Choo likely out at least six weeks
Indians outfielder expected to need surgery for fractured thumb
SAN FRANCISCO -- As Shin-Soo Choo lay in the dirt of the batter's box on Friday night at AT&T Park, face down and clutching his left hand, the Indians' star right fielder was convinced that his thumb was broken.
"I knew," Choo said Saturday morning.
The only question now is how long Cleveland will be without Choo.
What is known is that Choo suffered a displaced fracture of his left thumb after being hit on the hand with a pitch from Giants left-hander Jonathan Sanchez in Friday's 4-3 loss in San Francisco. Indians head athletic trainer Lonnie Soloff indicated that the outfielder will likely miss at least six weeks.
Choo's recovery, however, could take even longer.
On Sunday, Choo will leave the team and fly home to Cleveland, where he will be examined on Monday by renowned hand specialist and surgeon Dr. Tom Graham. All indications are that Choo will likely need surgery, but the Indians will not announce a projected timetable for return until after the consultation.
"They'll discuss the possibility that he needs surgery," Indians manager Manny Acta said. "Then we'll go from there."
Cleveland has placed Choo on the 15-day disabled list and the club recalled outfielder Travis Buck from Triple-A Columbus to replace him on the active roster.
Choo was wearing a soft cast on Saturday and had three stitches inserted in his hand to correct a deep laceration on his thumb. The right fielder was in as good of spirits as could be expected, but it was obvious Choo was despondent over his current condition.
"I just feel bad that I can't help the team anymore," Choo said. "We might make the playoffs. We had a good start and are still in first place, and I can't help the team. I feel sad."
The ill-fated fastball from Sanchez came on a 2-1 count in the fourth inning on Friday night. The ball carried inside swiftly, too fast for Choo to move out of the way. The baseball deflected off Choo's hand and sent him tumbling to the dirt, where he stayed still until he was met by a member of the Tribe's medical staff.
Choo's hand, which began to bleed, was quickly examined and the right fielder had to have his batting glove removed with scissors. Choo left the game immediately and headed to an area hospital, where X-rays confirmed the fracture.
Choo was not upset with Sanchez at all.
"This is baseball. You can't do anything about it," Choo said. "Pitchers, everybody wants to throw inside pitches. I don't feel bad about that. That's his job. They throw the inside pitch. That happens."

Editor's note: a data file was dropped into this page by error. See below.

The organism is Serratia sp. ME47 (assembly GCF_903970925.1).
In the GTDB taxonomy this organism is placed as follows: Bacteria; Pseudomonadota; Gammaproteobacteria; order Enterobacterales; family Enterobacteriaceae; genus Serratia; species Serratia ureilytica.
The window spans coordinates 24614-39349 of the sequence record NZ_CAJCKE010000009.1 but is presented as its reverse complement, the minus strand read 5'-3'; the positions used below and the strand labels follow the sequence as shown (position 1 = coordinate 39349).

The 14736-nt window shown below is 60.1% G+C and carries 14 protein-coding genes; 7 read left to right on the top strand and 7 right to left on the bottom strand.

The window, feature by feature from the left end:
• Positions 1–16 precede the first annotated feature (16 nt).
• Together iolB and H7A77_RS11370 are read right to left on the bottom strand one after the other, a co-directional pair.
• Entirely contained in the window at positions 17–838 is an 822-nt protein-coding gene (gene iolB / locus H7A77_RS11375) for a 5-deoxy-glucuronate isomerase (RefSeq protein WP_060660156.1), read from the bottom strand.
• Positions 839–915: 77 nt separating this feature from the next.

Choo exited hitting .244, with five home runs and 28 RBIs in 72 games. He is homerless in his last 125 at-bats, dating back to May 13. The right fielder had, however, hit safely in 29 of his last 36 games, and posted a .370 average over his past eight contests.
"I can't say I was a lot better," Choo said. "But I felt like I was much better than earlier in the season. I was feeling great in the batter's box, had more confidence in the batter's box."
Given Choo's recent improvement, the loss felt like a crushing blow for the Tribe.
"It is discouraging," Acta said. "He was swinging the bat very well. He was playing better, pulling the ball with authority. We knew it was just a matter of time before he could carry this ballclub for some weeks, as he has done in the past.
"It's not only his offense. To me, he's the best defensive right fielder in the American League. That really, really helps us a lot. Also, running the bases. He's just the complete package for us. It's a big blow. That'd be an understatement."
One positive within the situation is the fact that Choo was finally feeling like he was in a better place mentally. In early May, the outfielder was arrested on charges of driving under the influence of alcohol, and Choo admitted that he let outside criticism over his arrest affect his performance on the field.
Lately, Choo has done away with the distractions and has felt more focused.
"I'm already passed that," Choo said. "I'm not thinking about anymore. Nobody is saying anything about it. If they still say something, I'm not listening."
Losing Choo is the latest in a wave of injuries to hit the Indians this season.
Designated hitter Travis Hafner missed one month with a right oblique issue. Center fielder Grady Sizemore had two DL stints due to knee issues. First baseman Matt LaPorta is currently shelved with a right ankle injury. Pitchers Mitch Talbot, Carlos Carrasco and Alex White have all missed time with health issues.
Still, Cleveland remains atop the AL Central standings.
"These kids deserve a ton of credit," Acta said. "Everything they have done, they've done as a team. Does it become tougher now without Choo? Yes. But you know what? We didn't have Hafner for a month and we didn't have Grady for over a month, too. Somehow, some way, we continue to survive."
That does not make the news any harder for Choo to accept.
"I feel bad about the injury," Choo said. "We've had a tough time as a team."